China’s renewable energy expansion has reached unprecedented levels, with the country deploying record-breaking amounts of wind and solar capacity. However, this rapid growth has led to challenges in managing the grid capacity limits, resulting in the need to idle renewable generation when it exceeds local consumption.

To address this issue, new government regulations have been introduced to reduce the amount of renewable energy that goes to waste by enhancing long-distance transmission links and improving the coordination of generation plans across provinces. The total generating capacity in China has seen a significant increase since the end of 2018, with most of the capacity additions coming from wind farms and solar generators.

The increasing penetration of intermittent renewables like wind and solar is posing challenges to the management of the national transmission system, which was already grappling with regional imbalances in generation and load. To mitigate the fluctuations in renewable output, China aims to spread out generators over larger areas, requiring more transmission infrastructure and better scheduling.

China has a history of massive electricity transfers from surplus areas in the west and north to high-demand regions on the east and south coasts. The State Grid Corporation has developed an extensive network of ultra-high voltage transmission lines to facilitate these transfers, making China a global leader in long-distance electricity transmission.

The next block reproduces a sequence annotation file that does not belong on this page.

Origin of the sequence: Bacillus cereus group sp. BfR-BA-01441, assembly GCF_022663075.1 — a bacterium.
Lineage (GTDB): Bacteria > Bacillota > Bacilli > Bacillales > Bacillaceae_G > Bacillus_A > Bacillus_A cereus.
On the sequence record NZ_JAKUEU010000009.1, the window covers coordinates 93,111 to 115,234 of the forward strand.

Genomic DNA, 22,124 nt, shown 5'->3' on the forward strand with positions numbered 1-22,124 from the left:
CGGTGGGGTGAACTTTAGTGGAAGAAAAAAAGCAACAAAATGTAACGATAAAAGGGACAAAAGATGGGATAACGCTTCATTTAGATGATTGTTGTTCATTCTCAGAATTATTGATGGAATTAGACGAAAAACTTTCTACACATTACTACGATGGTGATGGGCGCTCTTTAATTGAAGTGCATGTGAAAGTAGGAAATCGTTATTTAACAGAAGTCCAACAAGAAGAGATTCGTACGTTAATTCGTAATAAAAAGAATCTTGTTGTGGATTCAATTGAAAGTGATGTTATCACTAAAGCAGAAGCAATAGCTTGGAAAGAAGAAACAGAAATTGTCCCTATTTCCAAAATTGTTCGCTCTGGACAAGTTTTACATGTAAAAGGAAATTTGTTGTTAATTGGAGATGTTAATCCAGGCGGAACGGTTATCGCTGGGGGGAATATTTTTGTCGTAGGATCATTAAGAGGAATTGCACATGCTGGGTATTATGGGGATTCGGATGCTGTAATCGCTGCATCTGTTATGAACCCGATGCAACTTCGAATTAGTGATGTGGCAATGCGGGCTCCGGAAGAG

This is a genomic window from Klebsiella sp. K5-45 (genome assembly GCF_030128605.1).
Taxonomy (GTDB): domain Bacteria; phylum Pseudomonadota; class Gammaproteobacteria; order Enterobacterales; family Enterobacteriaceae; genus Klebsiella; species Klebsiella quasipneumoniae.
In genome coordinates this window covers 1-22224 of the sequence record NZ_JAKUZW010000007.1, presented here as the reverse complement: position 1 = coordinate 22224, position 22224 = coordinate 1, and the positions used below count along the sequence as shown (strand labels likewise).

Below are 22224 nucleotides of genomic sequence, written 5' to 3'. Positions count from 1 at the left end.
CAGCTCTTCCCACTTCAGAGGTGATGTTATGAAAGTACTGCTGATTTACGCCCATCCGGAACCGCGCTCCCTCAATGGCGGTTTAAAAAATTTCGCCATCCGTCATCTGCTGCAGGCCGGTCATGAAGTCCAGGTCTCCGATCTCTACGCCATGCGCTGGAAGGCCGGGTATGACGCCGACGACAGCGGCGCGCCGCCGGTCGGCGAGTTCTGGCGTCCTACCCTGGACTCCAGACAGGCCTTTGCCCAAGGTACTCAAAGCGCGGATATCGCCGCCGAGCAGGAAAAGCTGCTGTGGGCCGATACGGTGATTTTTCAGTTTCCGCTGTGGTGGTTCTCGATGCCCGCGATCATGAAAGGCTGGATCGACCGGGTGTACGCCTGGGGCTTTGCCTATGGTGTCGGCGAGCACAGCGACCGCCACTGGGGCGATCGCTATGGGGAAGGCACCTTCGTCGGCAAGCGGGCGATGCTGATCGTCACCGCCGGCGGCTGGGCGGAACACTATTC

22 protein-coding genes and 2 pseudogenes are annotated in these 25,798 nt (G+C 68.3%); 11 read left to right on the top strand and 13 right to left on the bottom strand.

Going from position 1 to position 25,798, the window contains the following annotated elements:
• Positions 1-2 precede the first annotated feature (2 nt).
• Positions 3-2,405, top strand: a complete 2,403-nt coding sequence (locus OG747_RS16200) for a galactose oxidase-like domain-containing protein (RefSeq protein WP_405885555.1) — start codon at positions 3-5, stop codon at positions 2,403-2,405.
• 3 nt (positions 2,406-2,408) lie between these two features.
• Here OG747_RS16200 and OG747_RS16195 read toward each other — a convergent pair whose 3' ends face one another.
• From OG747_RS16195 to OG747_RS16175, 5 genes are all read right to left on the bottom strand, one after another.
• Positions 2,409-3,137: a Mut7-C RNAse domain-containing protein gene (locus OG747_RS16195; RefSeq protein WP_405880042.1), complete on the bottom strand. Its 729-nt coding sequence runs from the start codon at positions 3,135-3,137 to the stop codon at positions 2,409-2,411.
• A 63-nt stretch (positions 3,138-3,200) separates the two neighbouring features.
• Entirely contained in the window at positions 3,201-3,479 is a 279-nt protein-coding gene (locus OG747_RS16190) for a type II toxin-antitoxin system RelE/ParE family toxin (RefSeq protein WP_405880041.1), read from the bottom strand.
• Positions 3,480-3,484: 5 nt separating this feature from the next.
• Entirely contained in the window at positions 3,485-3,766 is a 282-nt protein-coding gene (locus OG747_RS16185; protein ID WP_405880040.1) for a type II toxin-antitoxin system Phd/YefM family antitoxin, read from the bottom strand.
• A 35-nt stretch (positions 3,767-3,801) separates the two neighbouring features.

The northern and western regions of China, which are rich in energy resources like coal, gas, and renewables, have become crucial in meeting the country’s energy needs. These areas are also prime locations for wind and solar farms. However, the addition of significant wind and solar generation in these regions has strained the existing transmission system.

In response to the challenges of integrating renewables, China launched the “Clean Energy Absorption Action Plan” to reduce the curtailment of renewable resources. While the utilization rates for wind and solar power have improved, there has been a recent decline due to the rapid deployment of renewable capacity.

To address this issue, there is renewed emphasis on integrating renewables at the local level and expanding transmission capacity to facilitate power transfers across provinces. The government is also focusing on better coordination between provinces to create a more cohesive national energy system.

Despite China’s remarkable achievements in renewable energy integration, there is still a need to enhance coordination between different types of generators and across wider geographical areas. The country’s long-distance transmission system serves as a model for other nations looking to connect more renewables to their grids.

As China continues to push for higher levels of renewable energy penetration, closer cooperation between provinces and utilities will be essential to build a more integrated and efficient national energy system. By addressing the challenges posed by grid capacity limits, China can further advance its transition towards a cleaner and more sustainable energy future.